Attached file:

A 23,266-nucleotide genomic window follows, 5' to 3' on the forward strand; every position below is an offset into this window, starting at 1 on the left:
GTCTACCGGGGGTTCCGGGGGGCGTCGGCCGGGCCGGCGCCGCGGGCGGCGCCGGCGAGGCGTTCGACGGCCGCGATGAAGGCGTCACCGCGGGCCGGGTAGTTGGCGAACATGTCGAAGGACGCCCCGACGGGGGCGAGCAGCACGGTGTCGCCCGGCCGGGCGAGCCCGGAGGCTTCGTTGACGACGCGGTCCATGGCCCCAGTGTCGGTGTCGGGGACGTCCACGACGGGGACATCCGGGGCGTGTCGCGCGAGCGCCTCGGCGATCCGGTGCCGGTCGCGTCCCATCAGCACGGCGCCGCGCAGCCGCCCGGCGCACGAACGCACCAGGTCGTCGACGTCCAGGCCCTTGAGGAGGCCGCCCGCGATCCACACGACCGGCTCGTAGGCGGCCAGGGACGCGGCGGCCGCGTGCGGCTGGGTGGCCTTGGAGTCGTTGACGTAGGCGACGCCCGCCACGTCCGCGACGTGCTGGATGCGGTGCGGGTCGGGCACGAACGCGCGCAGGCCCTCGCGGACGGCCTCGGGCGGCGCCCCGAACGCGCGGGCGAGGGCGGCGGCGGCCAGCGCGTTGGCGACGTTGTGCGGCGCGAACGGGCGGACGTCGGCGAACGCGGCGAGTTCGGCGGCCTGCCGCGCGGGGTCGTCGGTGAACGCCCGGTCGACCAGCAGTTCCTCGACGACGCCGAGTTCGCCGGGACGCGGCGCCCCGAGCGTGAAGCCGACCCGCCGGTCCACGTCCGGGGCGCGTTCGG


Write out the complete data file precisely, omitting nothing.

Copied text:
A 23,266-nucleotide genomic window follows, 5' to 3' on the forward strand; every position below is an offset into this window, starting at 1 on the left:
GTCTACCGGGGGTTCCGGGGGGCGTCGGCCGGGCCGGCGCCGCGGGCGGCGCCGGCGAGGCGTTCGACGGCCGCGATGAAGGCGTCACCGCGGGCCGGGTAGTTGGCGAACATGTCGAAGGACGCCCCGACGGGGGCGAGCAGCACGGTGTCGCCCGGCCGGGCGAGCCCGGAGGCTTCGTTGACGACGCGGTCCATGGCCCCAGTGTCGGTGTCGGGGACGTCCACGACGGGGACATCCGGGGCGTGTCGCGCGAGCGCCTCGGCGATCCGGTGCCGGTCGCGTCCCATCAGCACGGCGCCGCGCAGCCGCCCGGCGCACGAACGCACCAGGTCGTCGACGTCCAGGCCCTTGAGGAGGCCGCCCGCGATCCACACGACCGGCTCGTAGGCGGCCAGGGACGCGGCGGCCGCGTGCGGCTGGGTGGCCTTGGAGTCGTTGACGTAGGCGACGCCCGCCACGTCCGCGACGTGCTGGATGCGGTGCGGGTCGGGCACGAACGCGCGCAGGCCCTCGCGGACGGCCTCGGGCGGCGCCCCGAACGCGCGGGCGAGGGCGGCGGCGGCCAGCGCGTTGGCGACGTTGTGCGGCGCGAACGGGCGGACGTCGGCGAACGCGGCGAGTTCGGCGGCCTGCCGCGCGGGGTCGTCGGTGAACGCCCGGTCGACCAGCAGTTCCTCGACGACGCCGAGTTCGCCGGGACGCGGCGCCCCGAGCGTGAAGCCGACCCGCCGGTCCACGTCCGGGGCGCGTTCGG